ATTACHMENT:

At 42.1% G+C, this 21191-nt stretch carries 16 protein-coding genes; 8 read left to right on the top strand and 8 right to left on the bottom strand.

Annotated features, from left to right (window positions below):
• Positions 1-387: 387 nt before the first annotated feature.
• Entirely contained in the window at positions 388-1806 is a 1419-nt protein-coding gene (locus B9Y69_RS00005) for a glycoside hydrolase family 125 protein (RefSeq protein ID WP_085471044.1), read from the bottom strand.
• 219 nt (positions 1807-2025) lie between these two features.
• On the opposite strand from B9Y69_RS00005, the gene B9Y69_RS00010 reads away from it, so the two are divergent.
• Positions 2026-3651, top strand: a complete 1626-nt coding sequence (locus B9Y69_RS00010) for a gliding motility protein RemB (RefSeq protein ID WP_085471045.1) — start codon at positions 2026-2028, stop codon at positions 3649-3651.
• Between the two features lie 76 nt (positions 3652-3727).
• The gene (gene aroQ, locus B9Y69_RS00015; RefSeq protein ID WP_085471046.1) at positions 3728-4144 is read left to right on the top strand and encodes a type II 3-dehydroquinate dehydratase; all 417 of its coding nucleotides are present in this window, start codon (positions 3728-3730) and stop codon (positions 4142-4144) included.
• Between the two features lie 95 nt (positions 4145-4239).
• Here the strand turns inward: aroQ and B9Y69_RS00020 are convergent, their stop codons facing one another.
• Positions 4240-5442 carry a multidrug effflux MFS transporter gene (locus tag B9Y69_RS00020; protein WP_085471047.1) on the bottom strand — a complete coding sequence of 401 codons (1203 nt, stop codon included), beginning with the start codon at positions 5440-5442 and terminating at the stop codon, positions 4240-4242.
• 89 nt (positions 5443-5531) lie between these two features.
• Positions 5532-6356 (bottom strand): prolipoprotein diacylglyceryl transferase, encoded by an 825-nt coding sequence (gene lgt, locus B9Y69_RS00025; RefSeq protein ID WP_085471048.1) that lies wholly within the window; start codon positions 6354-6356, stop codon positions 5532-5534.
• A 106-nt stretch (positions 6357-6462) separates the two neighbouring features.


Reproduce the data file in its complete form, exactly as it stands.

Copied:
At 42.1% G+C, this 21191-nt stretch carries 16 protein-coding genes; 8 read left to right on the top strand and 8 right to left on the bottom strand.

Annotated features, from left to right (window positions below):
• Positions 1-387: 387 nt before the first annotated feature.
• Entirely contained in the window at positions 388-1806 is a 1419-nt protein-coding gene (locus B9Y69_RS00005) for a glycoside hydrolase family 125 protein (RefSeq protein ID WP_085471044.1), read from the bottom strand.
• 219 nt (positions 1807-2025) lie between these two features.
• On the opposite strand from B9Y69_RS00005, the gene B9Y69_RS00010 reads away from it, so the two are divergent.
• Positions 2026-3651, top strand: a complete 1626-nt coding sequence (locus B9Y69_RS00010) for a gliding motility protein RemB (RefSeq protein ID WP_085471045.1) — start codon at positions 2026-2028, stop codon at positions 3649-3651.
• Between the two features lie 76 nt (positions 3652-3727).
• The gene (gene aroQ, locus B9Y69_RS00015; RefSeq protein ID WP_085471046.1) at positions 3728-4144 is read left to right on the top strand and encodes a type II 3-dehydroquinate dehydratase; all 417 of its coding nucleotides are present in this window, start codon (positions 3728-3730) and stop codon (positions 4142-4144) included.
• Between the two features lie 95 nt (positions 4145-4239).
• Here the strand turns inward: aroQ and B9Y69_RS00020 are convergent, their stop codons facing one another.
• Positions 4240-5442 carry a multidrug effflux MFS transporter gene (locus tag B9Y69_RS00020; protein WP_085471047.1) on the bottom strand — a complete coding sequence of 401 codons (1203 nt, stop codon included), beginning with the start codon at positions 5440-5442 and terminating at the stop codon, positions 4240-4242.
• 89 nt (positions 5443-5531) lie between these two features.
• Positions 5532-6356 (bottom strand): prolipoprotein diacylglyceryl transferase, encoded by an 825-nt coding sequence (gene lgt, locus B9Y69_RS00025; RefSeq protein ID WP_085471048.1) that lies wholly within the window; start codon positions 6354-6356, stop codon positions 5532-5534.
• A 106-nt stretch (positions 6357-6462) separates the two neighbouring features.